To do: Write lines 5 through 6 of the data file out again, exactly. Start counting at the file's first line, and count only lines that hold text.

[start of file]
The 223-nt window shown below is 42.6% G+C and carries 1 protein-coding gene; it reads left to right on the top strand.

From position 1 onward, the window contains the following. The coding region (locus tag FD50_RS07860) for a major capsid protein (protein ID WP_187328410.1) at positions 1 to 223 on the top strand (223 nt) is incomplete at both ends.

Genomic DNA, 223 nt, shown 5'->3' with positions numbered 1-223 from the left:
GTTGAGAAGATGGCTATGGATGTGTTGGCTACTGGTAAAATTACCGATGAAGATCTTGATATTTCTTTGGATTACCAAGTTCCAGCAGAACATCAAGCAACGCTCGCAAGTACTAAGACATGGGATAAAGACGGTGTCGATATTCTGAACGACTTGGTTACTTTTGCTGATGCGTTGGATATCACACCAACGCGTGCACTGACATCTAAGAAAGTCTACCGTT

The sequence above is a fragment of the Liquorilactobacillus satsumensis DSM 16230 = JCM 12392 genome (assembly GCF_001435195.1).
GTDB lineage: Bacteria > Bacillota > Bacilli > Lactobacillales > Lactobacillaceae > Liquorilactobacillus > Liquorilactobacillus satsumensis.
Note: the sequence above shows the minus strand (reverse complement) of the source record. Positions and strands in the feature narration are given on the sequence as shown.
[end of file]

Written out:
The sequence above is a fragment of the Liquorilactobacillus satsumensis DSM 16230 = JCM 12392 genome (assembly GCF_001435195.1).
GTDB lineage: Bacteria > Bacillota > Bacilli > Lactobacillales > Lactobacillaceae > Liquorilactobacillus > Liquorilactobacillus satsumensis.